Thanks, Jersey. I'm glad you enjoyed "Little Judy" which I dreamt up one afternoon in less than two hours. Having to meet deadlines for a publication can be very inspirational! ;-) It was published in The Sandpiper with custom-drawn illustrations I wish could have been included here. Ostensibly a "Children's Book," "Little Judy" is, of course, a rhymed parable for adults about the idiocies of modern ideas about child rearing. It is also an indictment of the popular culture, though admittedly tongue-in-cheek. Read on a more naive level, however, it works pretty well if read to little children too. The few tiny tots in may acquaintance loved it.

I hope you noticed that Bierce, Frost, Kipling, Demosthenes and I have all given essentially the same message?

"There's nothing new under the sun," said Ecclesiastes, but each culture and each, generation is always finding different ways of expressing basic home truths. To "preach" in ways that touch the emotions, make us think, or make us laugh is an art. To "preach" merely by scolding, bullying or threatening is anathema.

Not to preach at all may etiher be either a blessing or a curse depending on the weather.

As you must know by now, I love Emily Dickinson. She had the gift of packing a wallop using very few words:

Some keep the Sabbath going to Church ––
I keep it staying at home ––
With a Bobolink for a Chorister ––
And an Orchard for a Dome.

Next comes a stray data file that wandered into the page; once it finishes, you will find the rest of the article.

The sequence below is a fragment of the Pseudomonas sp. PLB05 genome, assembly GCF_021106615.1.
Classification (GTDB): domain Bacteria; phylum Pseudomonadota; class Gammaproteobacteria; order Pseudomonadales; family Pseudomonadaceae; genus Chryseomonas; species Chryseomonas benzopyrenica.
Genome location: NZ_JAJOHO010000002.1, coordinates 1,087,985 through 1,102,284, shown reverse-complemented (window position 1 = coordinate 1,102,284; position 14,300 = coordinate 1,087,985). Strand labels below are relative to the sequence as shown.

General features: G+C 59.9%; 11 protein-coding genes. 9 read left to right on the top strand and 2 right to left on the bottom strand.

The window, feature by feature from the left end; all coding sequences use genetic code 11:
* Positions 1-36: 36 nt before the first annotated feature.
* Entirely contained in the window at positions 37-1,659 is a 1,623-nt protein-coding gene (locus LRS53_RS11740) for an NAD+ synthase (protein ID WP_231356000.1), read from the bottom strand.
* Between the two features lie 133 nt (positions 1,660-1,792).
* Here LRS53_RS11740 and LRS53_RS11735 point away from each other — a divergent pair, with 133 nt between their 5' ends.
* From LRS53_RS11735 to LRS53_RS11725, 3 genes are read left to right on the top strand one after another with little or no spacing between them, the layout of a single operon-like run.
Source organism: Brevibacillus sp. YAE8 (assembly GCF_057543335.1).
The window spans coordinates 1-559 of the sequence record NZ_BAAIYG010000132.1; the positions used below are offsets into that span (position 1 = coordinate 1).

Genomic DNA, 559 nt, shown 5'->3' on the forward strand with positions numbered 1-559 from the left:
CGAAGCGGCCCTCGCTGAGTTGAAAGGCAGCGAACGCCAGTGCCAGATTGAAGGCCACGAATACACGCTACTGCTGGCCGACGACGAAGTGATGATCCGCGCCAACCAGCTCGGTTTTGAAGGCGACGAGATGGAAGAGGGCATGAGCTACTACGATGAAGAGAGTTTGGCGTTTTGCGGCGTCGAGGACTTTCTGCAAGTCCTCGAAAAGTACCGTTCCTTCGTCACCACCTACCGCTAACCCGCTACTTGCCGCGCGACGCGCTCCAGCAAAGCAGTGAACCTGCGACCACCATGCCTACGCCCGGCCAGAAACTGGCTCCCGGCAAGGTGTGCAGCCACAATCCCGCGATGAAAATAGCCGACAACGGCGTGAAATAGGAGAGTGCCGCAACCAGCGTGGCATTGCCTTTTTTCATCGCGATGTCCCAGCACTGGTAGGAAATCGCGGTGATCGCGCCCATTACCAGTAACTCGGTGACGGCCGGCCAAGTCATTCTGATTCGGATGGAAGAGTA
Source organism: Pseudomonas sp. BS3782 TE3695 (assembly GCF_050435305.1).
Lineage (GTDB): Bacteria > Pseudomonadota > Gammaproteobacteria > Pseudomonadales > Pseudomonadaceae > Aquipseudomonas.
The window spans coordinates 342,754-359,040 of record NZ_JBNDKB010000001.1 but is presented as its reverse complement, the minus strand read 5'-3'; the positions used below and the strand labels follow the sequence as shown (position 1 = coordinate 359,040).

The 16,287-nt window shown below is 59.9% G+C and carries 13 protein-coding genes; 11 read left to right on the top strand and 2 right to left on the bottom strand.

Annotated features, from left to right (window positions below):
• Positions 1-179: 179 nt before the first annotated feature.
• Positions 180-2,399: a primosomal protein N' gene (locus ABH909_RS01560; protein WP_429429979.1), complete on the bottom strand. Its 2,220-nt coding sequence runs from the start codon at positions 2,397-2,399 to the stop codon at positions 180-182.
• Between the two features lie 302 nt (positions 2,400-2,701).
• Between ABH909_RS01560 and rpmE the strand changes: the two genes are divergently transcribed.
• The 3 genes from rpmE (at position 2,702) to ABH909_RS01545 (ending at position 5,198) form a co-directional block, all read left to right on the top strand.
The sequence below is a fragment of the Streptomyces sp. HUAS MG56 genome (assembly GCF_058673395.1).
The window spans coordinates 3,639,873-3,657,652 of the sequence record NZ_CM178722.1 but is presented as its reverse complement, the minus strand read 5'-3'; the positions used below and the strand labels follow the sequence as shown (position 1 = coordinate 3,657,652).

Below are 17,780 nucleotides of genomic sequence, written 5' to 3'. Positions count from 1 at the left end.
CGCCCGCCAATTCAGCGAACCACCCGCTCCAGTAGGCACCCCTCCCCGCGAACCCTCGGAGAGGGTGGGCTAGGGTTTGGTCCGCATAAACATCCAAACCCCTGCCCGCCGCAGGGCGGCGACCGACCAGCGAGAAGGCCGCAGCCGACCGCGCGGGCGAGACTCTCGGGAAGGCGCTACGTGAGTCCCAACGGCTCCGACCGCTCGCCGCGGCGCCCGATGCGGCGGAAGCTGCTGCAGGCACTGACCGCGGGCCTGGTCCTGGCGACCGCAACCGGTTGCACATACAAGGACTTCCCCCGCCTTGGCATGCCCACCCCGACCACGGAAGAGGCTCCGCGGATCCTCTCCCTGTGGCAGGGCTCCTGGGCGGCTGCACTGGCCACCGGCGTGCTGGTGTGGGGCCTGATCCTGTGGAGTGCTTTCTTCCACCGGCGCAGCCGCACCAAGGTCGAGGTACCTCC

Some keep the Sabbath in Surplice ––
I just spread my wings ––
And instead of tolling the Bell for Church
Our little Sexton sings.

God preaches –– a noted clergyman! ––
And the Sermon is never long,
So, instead of getting to Heaven at last
I'm going all along!

~ Emily Dickinson (1830-1886)

FreeThinke said...

For all its toil and torment, broken dreams and betrayed ideals life is always worth living –– even at the worst of times. Let us try not to waste our precious time in fruitless argumentation over trivial details, bitter denunciation, mockery, too much idle speculation, or wanton dissipation.

Shelley here reminds of what we all just face sooner or later –– and of the heartbreak felt by those left behind when all opportunity to love and make amends becomes forever lost.

__ The Cold Earth Slept Below __

The cold earth slept below;
____ Above the cold sky shone;
______ And all around,
______ With a chilling sound,
From caves of ice and fields of snow
The breath of night like death did flow
______ Beneath the sinking moon.

The wintry hedge was black;
____ The green grass was not seen;
______ The birds did rest
______ On the bare thorn’s breast,